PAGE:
The invisible obstacles of non-binary dating

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The invisible obstacles of non-binary dating

Dating can be a minefield for anyone looking for partnership – but people who identify as non-binary face many specific challenges.

After all, being “outside of a binary system”, says psychologist Liz Powell, who’s based in Philadelphia and identifies as non-binary, can be particularly hard to grasp for those still operating within that binary system. “It creates this huge gap of understanding,” they say, in which those who identify within the binary “don't even think the [gender identity] you're talking about could possibly be real”.


Though people who identify as non-binary don’t ascribe to a gender binary, the people they date still very well may. And dating a non-binary person while identifying with a gender binary might “challenge that person’s understanding of their own sexual orientation”, says Powell.


Traditional beauty standards can strongly influence how potential partners treat their non-binary dates. It can be even more complicated if a non-binary person sits at the intersection of multiple marginalized identities. 


For New York-based Cheyenne Davis, 27, who self-describes as “fat, Black, and non-binary”, these types of biases play a lot into how potential dates may assign them to a female category. “I personally feel that because I'm not a white person, I don't present androgynously because I’m not thin,” they say. “We don't have enough representation of people that look like me as non-binary… that are outside of white androgyny.” This lack of representation can often lead to misgendering, even when Davis specifies that they’re non-binary on dating apps.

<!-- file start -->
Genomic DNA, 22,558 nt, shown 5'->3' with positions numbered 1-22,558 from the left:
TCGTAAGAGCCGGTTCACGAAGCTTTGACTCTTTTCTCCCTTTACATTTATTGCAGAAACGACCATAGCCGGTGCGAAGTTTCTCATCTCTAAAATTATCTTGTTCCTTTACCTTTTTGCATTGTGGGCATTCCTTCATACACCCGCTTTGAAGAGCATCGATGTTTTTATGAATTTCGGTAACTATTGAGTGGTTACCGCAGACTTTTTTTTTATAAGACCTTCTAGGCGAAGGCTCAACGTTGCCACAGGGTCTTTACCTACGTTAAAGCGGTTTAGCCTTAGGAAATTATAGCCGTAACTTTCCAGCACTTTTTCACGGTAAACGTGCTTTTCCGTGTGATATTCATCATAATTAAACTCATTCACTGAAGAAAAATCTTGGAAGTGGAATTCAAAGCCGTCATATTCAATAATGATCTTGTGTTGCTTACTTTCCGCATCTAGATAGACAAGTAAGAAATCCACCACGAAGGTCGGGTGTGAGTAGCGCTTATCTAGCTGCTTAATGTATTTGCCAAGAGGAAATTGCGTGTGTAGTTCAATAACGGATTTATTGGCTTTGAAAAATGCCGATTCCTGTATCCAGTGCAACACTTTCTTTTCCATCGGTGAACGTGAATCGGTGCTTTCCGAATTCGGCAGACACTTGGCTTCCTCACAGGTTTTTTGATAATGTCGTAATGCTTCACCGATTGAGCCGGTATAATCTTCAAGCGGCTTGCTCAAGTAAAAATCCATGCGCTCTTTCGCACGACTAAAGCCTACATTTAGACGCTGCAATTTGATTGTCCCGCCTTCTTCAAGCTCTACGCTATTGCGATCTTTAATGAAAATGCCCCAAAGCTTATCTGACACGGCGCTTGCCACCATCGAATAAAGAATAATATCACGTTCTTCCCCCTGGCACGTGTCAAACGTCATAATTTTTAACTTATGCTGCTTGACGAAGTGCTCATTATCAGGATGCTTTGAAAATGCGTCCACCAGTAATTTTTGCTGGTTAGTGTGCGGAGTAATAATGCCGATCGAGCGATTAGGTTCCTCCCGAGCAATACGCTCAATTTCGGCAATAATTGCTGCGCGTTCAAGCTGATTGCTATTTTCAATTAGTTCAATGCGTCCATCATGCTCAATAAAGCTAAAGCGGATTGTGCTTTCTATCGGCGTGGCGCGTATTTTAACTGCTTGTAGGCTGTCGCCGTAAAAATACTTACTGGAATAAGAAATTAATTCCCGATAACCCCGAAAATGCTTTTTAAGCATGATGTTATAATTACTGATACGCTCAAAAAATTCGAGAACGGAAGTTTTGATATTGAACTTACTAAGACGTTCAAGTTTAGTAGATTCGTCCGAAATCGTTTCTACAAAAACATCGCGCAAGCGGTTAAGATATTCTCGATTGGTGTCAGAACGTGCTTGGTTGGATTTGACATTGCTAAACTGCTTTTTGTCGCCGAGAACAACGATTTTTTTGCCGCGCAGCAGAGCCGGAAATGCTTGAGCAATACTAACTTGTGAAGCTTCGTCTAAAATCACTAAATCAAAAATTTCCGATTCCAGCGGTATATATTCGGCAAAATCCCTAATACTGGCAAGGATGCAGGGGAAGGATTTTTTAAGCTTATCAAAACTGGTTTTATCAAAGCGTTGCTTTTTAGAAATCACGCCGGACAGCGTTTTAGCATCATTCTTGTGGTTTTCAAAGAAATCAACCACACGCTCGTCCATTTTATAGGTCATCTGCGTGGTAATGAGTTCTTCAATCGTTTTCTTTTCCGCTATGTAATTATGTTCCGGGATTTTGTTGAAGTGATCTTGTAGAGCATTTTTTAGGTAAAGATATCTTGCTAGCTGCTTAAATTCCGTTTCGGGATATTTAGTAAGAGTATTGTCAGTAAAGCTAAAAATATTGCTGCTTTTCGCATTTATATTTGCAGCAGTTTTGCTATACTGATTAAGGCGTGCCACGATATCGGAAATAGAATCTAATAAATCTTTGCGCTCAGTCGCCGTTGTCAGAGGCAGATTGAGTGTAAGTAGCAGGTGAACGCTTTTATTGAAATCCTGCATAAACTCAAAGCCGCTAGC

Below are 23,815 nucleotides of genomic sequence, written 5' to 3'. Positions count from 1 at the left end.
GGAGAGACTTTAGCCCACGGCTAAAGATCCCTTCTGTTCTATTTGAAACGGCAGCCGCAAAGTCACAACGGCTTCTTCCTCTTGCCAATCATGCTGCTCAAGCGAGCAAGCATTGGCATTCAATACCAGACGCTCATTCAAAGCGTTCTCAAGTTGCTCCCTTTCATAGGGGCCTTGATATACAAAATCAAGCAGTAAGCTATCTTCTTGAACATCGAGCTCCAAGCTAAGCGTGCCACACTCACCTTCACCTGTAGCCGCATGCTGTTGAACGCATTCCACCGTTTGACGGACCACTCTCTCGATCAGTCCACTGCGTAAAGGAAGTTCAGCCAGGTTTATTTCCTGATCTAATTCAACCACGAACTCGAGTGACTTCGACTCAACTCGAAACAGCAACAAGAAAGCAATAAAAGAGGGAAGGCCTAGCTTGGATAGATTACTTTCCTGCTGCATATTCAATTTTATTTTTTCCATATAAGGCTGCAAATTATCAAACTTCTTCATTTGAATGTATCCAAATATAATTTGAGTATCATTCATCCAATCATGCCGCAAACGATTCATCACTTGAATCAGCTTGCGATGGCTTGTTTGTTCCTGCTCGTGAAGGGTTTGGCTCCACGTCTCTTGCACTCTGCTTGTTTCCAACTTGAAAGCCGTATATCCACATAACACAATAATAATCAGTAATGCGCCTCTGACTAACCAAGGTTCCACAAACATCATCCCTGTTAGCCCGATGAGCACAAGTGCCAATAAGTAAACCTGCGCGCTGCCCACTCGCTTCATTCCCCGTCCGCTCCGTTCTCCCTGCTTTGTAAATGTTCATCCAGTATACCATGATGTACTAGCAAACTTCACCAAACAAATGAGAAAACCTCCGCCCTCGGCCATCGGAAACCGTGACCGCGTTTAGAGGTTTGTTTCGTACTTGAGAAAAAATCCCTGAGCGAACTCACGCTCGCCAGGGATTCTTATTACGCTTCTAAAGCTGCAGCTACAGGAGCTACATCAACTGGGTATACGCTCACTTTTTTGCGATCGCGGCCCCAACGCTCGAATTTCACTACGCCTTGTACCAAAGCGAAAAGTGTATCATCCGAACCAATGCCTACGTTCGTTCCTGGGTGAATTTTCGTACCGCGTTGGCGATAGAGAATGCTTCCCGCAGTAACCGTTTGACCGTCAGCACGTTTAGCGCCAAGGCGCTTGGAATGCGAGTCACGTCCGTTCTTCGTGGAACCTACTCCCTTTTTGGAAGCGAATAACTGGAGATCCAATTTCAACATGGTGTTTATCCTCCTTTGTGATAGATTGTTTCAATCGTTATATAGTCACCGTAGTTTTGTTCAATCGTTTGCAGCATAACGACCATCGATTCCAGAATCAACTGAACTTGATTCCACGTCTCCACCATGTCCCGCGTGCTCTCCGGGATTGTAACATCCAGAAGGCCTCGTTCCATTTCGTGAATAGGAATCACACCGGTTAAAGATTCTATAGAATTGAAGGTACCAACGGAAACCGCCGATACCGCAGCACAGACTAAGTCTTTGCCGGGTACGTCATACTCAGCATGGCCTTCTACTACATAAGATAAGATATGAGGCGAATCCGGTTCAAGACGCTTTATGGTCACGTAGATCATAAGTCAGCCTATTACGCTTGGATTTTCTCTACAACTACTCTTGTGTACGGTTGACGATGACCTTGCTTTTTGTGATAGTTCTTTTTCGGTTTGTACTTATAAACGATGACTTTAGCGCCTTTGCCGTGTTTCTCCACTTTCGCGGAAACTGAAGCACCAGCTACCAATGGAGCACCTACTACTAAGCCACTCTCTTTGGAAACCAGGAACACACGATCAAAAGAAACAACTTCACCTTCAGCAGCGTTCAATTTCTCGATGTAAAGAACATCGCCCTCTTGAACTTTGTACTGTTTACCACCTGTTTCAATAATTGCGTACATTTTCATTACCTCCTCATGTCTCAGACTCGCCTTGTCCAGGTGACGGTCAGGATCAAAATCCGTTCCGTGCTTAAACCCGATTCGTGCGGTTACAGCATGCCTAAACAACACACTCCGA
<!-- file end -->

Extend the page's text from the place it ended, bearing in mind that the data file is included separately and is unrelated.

Struggles on and off the apps

Still, Davis regularly runs into problems with being misgendered on dating apps, which tend to cater to people who operate within the gender binary.

One dating app that they’ve used, BLK, which targets black users, offered a particularly disappointing experience for Davis as a black person looking to date other black people. The options for how you can appear on the app, they say, are “man”, “woman” or “other”, which Davis finds to be “very unsavoury” –“other” comes off as dehumanising terminology.

Feeld, says Davis, which services people who are ethically non-monogamouspolyamorous, and/or kinky, offers more and better options for how people can describe their gender. However, representation for people of colour is a problem on Feeld, which Davis calls “very white”. They also say they’ve been better able to describe their non-binary identity on apps like Hinge and OkCupid ­­­– but even people Davis met through those apps, they say, “would misgender me from time to time”. 

Continue reading this article by Jessica Klein here